Exposure to cadmium: Several studies have shown an association between exposure to the metallic element cadmium and kidney cancer. Dealing with batteries, paints, or welded materials can also increase a person’s risk. This risk is even higher for smokers exposed to cadmium.
Chronic kidney disease: People with impaired kidney function who have not yet undergone dialysis may be at increased risk of developing kidney cancer.
Family history of kidney cancer: PPeople with a strong family history of kidney cancer may be at increased risk of developing kidney cancer. This may include first-degree relatives such as: parents, siblings, sisters, children. The risk is also increased if other extended families, such as grandparents, aunts, uncles, nieces, nephews, grandchildren, and cousins, are also diagnosed with kidney cancer. Specific factors in the family are hereditary, including early diagnosis, rare types of kidney cancer, cancers of both kidneys (bilateral), multiple tumors of the same kidney (multifocal), and other types. A tumor, benign or malignant, that may increase the risk of kidney cancer.
Radical nephrectomy : A radical nephrectomy is a surgery that removes the tumour, the whole kidney, and the surrounding tissue. If the illness has spread to neighbouring tissue and lymph nodes, a radical nephrectomy and lymph node dissection is required.
Partial nephrectomy : A partial nephrectomy is the surgical removal of the tumor. This type of surgery preserves kidney function and lowers the risk of developing chronic kidney disease after surgery.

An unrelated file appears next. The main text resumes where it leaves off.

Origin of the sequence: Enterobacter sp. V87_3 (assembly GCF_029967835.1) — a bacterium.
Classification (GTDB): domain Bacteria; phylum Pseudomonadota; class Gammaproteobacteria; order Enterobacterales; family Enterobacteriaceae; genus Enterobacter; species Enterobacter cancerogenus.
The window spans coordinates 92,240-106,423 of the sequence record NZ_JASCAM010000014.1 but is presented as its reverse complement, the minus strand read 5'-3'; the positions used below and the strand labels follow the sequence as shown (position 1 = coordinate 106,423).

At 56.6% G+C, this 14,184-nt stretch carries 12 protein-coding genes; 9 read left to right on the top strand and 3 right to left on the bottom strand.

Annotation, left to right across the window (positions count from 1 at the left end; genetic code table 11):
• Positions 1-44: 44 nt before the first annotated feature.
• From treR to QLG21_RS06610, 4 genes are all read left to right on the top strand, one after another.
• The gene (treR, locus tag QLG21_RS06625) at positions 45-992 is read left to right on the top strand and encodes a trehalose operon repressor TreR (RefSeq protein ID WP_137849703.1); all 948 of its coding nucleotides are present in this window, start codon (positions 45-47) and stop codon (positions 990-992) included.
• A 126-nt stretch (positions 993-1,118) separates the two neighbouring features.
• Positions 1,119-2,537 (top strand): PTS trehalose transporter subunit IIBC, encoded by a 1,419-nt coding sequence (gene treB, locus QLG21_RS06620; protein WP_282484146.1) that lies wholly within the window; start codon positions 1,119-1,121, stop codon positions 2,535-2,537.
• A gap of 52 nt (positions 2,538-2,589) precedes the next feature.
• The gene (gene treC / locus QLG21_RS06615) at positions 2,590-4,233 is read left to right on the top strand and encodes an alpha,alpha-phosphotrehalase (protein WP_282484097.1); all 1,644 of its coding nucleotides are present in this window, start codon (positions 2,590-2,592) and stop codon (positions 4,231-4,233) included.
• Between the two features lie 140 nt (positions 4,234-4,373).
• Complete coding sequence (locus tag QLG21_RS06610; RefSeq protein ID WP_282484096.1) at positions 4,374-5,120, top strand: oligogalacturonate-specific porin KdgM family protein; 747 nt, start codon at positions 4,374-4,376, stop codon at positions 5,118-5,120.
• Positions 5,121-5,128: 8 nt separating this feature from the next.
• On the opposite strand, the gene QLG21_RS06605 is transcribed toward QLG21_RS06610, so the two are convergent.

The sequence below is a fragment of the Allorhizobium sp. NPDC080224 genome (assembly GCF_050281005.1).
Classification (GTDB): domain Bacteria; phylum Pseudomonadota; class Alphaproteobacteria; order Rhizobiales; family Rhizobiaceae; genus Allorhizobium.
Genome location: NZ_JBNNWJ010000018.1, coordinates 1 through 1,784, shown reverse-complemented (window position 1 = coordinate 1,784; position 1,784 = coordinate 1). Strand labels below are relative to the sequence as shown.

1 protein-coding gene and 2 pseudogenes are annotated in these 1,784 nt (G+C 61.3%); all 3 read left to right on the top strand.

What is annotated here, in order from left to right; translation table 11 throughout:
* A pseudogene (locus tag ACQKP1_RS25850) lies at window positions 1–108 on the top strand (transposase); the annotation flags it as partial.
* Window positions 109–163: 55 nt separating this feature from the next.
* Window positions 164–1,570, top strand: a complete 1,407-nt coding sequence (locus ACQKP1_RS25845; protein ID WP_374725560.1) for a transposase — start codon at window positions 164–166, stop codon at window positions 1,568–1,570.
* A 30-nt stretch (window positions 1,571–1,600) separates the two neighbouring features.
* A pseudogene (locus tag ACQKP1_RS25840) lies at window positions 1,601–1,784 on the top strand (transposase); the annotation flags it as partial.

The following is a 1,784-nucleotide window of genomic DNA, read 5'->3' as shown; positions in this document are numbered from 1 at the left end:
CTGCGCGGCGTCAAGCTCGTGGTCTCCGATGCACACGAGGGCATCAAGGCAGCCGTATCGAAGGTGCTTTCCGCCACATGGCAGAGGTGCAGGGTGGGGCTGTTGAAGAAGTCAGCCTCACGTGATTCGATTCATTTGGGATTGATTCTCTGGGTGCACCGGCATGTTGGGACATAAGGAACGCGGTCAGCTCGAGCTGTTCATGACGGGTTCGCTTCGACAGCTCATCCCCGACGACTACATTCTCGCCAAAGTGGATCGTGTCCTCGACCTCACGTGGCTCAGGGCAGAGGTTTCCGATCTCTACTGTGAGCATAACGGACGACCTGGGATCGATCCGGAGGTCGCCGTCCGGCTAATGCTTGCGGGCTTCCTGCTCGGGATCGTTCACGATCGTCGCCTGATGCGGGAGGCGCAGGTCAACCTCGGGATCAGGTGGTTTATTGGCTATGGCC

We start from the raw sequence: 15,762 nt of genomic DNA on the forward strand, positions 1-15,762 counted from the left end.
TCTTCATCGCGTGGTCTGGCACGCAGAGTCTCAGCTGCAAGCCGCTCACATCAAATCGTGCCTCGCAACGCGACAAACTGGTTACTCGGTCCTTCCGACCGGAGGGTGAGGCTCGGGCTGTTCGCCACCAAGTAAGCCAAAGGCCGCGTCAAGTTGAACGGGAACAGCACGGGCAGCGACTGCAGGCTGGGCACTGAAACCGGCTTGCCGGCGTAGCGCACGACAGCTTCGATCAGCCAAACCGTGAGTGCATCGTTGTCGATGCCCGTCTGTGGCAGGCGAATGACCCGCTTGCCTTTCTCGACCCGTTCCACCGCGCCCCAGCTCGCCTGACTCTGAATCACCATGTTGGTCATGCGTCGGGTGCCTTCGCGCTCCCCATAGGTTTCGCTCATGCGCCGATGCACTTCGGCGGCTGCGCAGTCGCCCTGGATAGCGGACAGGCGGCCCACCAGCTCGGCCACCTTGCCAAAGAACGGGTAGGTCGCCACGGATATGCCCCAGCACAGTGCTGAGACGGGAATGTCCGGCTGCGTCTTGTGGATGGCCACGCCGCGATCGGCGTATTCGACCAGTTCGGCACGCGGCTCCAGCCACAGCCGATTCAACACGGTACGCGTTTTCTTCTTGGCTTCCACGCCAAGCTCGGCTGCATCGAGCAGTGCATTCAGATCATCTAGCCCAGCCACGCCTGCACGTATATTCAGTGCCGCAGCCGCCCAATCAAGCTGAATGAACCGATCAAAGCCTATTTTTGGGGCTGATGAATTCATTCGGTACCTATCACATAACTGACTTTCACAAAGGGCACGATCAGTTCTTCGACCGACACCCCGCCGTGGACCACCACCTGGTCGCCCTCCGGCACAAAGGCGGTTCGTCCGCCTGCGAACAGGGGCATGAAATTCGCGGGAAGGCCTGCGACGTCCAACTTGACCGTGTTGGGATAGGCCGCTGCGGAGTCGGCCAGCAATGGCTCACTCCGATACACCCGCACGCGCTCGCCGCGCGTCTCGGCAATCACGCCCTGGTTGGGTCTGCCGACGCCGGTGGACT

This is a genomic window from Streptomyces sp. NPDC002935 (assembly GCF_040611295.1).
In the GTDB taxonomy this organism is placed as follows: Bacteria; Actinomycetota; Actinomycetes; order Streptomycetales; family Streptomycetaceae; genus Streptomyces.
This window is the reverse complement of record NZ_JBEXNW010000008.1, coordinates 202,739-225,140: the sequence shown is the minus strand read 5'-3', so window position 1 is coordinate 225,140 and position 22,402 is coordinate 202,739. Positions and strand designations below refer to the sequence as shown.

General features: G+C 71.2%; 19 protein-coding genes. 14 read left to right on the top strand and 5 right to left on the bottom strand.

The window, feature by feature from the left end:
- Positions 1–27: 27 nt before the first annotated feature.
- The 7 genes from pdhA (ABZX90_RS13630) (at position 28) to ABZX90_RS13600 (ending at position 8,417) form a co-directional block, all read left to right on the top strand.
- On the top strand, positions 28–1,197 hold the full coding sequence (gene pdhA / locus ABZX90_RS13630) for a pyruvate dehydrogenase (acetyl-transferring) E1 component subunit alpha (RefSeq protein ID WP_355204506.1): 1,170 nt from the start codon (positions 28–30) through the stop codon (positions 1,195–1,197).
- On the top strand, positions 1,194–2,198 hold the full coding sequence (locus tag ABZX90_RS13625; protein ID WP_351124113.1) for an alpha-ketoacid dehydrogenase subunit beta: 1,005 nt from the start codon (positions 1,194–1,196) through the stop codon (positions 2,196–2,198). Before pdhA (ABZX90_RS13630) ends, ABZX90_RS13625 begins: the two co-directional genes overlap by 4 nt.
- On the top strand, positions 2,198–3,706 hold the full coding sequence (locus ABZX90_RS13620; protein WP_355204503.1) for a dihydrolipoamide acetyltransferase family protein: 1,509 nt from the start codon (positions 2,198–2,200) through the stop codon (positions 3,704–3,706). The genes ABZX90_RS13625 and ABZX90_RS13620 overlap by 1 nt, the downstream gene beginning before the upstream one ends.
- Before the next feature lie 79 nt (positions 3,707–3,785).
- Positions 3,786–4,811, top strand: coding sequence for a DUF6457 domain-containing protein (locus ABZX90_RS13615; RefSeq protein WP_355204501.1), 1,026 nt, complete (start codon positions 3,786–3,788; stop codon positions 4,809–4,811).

Laparoscopic and robotic surgery (minimally invasive surgery): During laparoscopic surgery, the surgeon makes multiple tiny cuts in the belly instead of a single bigger cut as in standard surgery. The surgeon next uses telescopic tools to entirely remove the kidney or perform a partial nephrectomy through these microscopic keyhole wounds.
Non-surgical tumor treatments: Sometimes surgery is not recommended because of characteristics of the tumor or the patient’s overall health. The following procedures may be recommended:
Radiofrequency ablation: Radiofrequency ablation (RFA) is the use of a needle inserted into the tumor to destroy the cancer with an electrical current. The procedure is performed by an interventional radiologist or urologist.
Cryoablation: Cryoablation, also called cryotherapy or cryosurgery, is the freezing of cancer cells with a metal probe inserted through a small incision. The metal probe is placed into the cancerous tissue.
Therapies using medication: Systemic therapy is the use of drugs to destroy cancer cells. This type of drug is given orally or directly through the bloodstream to reach cancer cells throughout the body. The types of systemic therapies used for kidney cancer include:
Targeted therapy : Targeted therapy is a treatment that targets the cancer`s specific genes, proteins, or the tissue environment that contributes to cancer growth and survival. This type of treatment blocks the growth and spread of cancer cells and limits damage to healthy cells.
Immunotherapy : Immunotherapy, also called biological therapy, aims to increase the body’s natural defenses to fight cancer. It uses materials made in the body or in the laboratory to enhance, target, or restore the function of the immune system.
Radiation therapy : Radiation therapy is the use of high-energy x-rays or other particles to destroy cancer cells.